Monday, 9 March 2015

My CNC story (part 1)

Introduction


This is the first part of a long story about my DIY CNC project. I hope many of you will find it interesting to read and will have the patience to follow the articles.

I have been actively busy with this CNC project for over 1.5 years now, in parallel with the V1-F1A and other DIY activities. I thought that making a CNC is a fairly easy task for an engineer, but I have to admit I underestimated the efforts. There were several unexpected issues involved which caused a halt or serious delay.

I started off with some reading ups and pre-study. I have electronic and computer science knowledge but no mechanical engineering, so the first step was to collect some ideas, look at what other people have done and try to learn from their mistakes. I knew the accuracies I needed, and I quickly realized that most DIY CNC are not suitable for my needs, at least not in theory. Once I was ready with the idea in my mind, I made some drawings, looked at different possibilities and tried out different ideas on paper and so on.

In the meantime, like so many others, I ordered a kind of a kit from an eBay seller whom I found reliable. The kit consisted of three stepper motors, a controller card and a power supply. This was what I thought, a major step forward because it allowed me to become a “spinner”. A “spinner” is a sort of derogatory nick name among CNC builders for a person who buys motors, controllers and power supply and starts spinning those motors… and NEVER stops being a spinner, never takes the next step, and mainly, NEVER becomes a “miller”. A “miller” is a person who have built his CNC and started milling, doing some useful stuff with it. So while seeing the motors spinning gives a real kick, becoming a “spinner” is a nightmare, not very encouraging.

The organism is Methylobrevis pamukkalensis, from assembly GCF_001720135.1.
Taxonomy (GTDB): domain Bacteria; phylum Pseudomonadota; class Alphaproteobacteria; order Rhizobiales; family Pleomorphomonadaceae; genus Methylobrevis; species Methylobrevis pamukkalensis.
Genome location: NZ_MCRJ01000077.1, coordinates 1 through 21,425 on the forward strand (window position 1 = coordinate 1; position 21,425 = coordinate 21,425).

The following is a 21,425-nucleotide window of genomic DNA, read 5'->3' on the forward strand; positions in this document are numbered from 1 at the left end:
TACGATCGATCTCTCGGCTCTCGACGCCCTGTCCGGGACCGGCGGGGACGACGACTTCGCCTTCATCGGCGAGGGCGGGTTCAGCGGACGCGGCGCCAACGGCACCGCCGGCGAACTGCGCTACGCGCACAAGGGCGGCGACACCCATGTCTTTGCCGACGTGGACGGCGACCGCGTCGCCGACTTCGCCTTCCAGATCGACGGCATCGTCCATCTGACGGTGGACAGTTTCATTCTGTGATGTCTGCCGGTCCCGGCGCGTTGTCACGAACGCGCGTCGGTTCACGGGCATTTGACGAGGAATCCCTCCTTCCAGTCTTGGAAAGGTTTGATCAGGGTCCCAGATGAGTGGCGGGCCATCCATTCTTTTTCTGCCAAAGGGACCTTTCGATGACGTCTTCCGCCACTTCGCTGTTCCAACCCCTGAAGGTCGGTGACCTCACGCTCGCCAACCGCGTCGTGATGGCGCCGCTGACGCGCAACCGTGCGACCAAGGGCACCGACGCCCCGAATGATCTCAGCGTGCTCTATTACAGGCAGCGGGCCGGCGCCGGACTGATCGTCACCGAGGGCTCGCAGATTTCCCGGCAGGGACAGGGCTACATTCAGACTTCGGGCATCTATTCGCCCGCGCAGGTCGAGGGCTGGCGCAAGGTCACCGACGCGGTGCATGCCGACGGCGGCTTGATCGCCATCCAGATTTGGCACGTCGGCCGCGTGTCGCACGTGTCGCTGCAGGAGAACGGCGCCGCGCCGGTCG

Today I believe that those cheap Chinese kits are one reason why there are quite a few spinners among CNC builders. These kits can put you to a halt, caused by serious problems, which if you don’t have enough knowledge you will never be able to solve.

My advice is: don't ever buy those cheap kits if you plan to build a CNC unless you have all the time in the world AND the knowledge to fix every problem, because no doubt that you will end up with many problems or need to make serious compromises. In the end, I managed to fix all the issues and problems, but I ended up with a completely different CNC compared to the one I originally started off with, and it took time... a very long time.



Please continue with reading Part 2.

6 comments:

  1. Replies
    1. Hi, The CNC is not for sale. I made it for my own use.

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  2. Hi,
    Really nice posts.
    Is it possible for you to provide a full list of specs and material that you used to make your cnc?
    Thanks

    ReplyDelete
    Replies
    1. I am sorry but I cannot provide that information since this is just a DIY project and I don't keep track of every information. The nearest specifications are in this post:

      https://adapting-camera.blogspot.se/2016/08/my-diy-cnc-upgrade-progress-mechanical.html

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  3. I was a spinner for a long time. I eventually graduated to becoming a miller though.

    ReplyDelete
    Replies
    1. I felt it was a rewarding step to become a miller from a spinner. I guess you feel the same.

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